By Pini Jason
I ended the first part of this article on how Ghanaians helped rebuild their broken country. The foundation for Ghana’s rebirth was laid by Flt Lt Jerry Rawlings, a military dictator who used strong arms, including the execution of three former Heads of State, to sound the death knell for corruption in Ghana.
We certainly would not, and I do not, endorse Rawlings’ method, even though some Nigerians sometime call for it in moments of extreme frustration.
The nearest we came to an autocratic rule was during the Buhari/Idiagbon era and Abacha’s maximum rule. Many still hold it against Buhari today, and use his tenure as military ruler to question his democratic credentials even while we deride President Jonathan as “weak”.
Ghana was once what many of us described as a guinea pig for IMF/World Bank reforms. We scoffed at Ghana and World Bank while its citizens endured the pains of the IMF/World Bank “conditionalities”.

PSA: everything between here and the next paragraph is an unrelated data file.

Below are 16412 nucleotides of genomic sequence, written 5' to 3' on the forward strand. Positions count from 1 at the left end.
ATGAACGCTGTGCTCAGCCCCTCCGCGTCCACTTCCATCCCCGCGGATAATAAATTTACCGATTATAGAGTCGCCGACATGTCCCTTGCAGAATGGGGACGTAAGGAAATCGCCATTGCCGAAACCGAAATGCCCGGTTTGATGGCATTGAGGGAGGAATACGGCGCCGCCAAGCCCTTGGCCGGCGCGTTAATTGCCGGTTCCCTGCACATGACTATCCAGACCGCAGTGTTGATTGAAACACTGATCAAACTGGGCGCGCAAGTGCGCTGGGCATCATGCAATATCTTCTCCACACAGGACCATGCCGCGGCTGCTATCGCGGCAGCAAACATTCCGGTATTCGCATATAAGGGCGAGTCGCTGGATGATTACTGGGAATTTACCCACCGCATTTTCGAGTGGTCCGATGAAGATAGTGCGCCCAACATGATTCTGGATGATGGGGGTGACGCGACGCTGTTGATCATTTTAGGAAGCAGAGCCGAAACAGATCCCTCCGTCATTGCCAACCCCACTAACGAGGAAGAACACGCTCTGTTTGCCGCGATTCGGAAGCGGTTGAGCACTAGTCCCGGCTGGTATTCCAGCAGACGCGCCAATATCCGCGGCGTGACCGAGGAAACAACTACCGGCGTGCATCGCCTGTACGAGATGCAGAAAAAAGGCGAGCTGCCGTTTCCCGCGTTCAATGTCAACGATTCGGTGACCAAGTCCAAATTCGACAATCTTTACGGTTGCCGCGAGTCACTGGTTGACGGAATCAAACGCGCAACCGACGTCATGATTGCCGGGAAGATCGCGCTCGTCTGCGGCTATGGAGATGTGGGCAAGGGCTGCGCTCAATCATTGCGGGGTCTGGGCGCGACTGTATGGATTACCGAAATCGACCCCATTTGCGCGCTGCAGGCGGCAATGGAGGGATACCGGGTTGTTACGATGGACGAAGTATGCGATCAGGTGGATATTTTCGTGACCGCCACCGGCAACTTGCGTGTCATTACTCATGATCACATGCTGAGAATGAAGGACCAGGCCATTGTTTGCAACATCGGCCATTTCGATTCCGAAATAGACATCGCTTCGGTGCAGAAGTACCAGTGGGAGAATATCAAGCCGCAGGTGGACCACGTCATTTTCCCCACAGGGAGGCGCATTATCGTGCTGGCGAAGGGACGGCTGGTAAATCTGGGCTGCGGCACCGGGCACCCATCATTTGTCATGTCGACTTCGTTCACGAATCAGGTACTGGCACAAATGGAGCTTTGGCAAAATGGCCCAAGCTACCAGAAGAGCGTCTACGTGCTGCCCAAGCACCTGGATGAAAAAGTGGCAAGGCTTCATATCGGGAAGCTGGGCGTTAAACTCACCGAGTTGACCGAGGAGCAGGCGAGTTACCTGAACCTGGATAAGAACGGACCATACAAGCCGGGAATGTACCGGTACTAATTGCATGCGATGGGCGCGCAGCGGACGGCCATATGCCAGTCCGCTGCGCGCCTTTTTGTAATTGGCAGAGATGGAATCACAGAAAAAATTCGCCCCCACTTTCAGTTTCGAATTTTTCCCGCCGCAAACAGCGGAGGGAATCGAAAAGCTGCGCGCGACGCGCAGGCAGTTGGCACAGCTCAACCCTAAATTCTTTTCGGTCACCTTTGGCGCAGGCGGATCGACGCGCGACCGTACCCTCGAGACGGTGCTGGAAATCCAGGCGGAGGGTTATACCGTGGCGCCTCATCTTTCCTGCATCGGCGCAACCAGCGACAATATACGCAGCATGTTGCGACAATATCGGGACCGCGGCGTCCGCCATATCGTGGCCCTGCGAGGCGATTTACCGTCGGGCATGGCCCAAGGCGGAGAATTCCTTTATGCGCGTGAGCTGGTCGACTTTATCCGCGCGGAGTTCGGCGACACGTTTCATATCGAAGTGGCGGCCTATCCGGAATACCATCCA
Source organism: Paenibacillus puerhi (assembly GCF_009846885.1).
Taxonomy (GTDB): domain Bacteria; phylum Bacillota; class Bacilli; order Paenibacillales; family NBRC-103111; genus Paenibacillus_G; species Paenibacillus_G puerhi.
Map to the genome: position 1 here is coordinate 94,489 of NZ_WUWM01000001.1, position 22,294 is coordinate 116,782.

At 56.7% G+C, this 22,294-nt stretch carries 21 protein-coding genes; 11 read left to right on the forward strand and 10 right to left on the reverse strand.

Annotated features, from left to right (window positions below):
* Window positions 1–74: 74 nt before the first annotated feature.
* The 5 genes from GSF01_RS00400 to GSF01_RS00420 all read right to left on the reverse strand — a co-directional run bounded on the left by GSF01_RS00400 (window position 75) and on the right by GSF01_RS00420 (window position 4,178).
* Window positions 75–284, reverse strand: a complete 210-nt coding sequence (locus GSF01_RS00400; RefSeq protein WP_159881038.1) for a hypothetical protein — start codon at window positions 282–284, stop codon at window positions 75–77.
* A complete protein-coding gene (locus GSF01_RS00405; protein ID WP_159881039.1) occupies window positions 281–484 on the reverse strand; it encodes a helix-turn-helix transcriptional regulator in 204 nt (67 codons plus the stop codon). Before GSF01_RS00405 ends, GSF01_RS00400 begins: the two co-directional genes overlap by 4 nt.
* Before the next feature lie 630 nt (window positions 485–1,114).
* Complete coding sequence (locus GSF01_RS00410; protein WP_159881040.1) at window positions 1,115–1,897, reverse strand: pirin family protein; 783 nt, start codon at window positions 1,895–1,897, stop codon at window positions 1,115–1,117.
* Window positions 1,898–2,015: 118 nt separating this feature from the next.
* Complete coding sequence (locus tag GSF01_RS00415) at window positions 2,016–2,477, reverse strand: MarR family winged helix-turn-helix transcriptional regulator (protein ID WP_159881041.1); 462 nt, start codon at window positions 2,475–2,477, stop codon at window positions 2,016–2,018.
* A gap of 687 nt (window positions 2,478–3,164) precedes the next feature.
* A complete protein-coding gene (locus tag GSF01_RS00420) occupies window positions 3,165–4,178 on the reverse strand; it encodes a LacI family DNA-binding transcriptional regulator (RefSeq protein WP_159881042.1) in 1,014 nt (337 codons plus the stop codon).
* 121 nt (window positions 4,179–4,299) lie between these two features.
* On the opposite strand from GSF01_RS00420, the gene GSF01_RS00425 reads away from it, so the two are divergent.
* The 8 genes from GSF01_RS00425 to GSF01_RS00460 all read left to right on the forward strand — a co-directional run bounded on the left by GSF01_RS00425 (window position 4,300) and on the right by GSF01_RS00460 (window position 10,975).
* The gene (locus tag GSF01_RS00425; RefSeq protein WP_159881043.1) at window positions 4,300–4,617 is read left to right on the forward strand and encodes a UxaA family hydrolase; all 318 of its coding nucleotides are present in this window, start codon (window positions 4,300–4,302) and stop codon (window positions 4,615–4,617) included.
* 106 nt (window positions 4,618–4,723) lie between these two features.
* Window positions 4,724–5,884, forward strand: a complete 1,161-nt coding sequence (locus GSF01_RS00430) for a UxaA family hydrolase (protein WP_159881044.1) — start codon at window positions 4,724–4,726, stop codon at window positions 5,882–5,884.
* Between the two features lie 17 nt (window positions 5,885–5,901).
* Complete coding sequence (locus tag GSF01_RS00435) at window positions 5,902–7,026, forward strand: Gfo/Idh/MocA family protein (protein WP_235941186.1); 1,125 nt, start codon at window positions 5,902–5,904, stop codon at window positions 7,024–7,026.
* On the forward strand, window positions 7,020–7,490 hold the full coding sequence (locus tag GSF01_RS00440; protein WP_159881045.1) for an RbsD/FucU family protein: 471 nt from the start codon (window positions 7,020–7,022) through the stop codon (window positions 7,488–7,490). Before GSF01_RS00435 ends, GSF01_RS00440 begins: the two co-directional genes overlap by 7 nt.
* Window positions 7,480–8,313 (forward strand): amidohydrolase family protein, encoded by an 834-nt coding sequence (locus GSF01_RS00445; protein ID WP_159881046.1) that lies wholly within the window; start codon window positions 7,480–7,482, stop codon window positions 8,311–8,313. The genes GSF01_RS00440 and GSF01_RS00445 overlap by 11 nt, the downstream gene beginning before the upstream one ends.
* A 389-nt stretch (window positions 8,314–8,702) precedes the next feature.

In January 1977, I was returning from Christmas holiday in Accra, Ghana. I had 40 Cedi in my wallet. At Kotoka International airport, a Ghanaian customs officer asked why I was going to Nigeria with 40 Cedi. I told him it was souvenir. His eyes popped out and he screamed: “40 Cedi? Souvenir?” Subsequently the Cedi became toilet paper during the restructuring.
Today it is nearly equivalent to one dollar, thanks to a re-denomination we could not carry out here! With oil find, Ghana immediately vowed not to make the same mistake of Nigeria and embarked on the removal of subsidy on petrol!
Here every armchair economic expert thinks that Dr Ngozi Okonjo-Iweala, Olusegun Agagu and the IMF/World Bank are the problem.
Every policy, no matter the local content is seen as “IMF/World Bank prescription”. And once we utter such garrulity our job is done! But what such mindset does is to make it difficult for us to go through with any reform. It is one step forward and ten backwards with dire consequences. Of course, nobody is denying that IMF/World Bank models may never work in Nigeria.
After all, economic postulations have the caveat “all things being equal”, meaning if people react rationally. In Nigeria things are never equal! For example, the government has raised the duty on imported rice to boost local production.
All things being equal, Nigerians would avoid the now expensive imported rice and look for cheaper local alternative.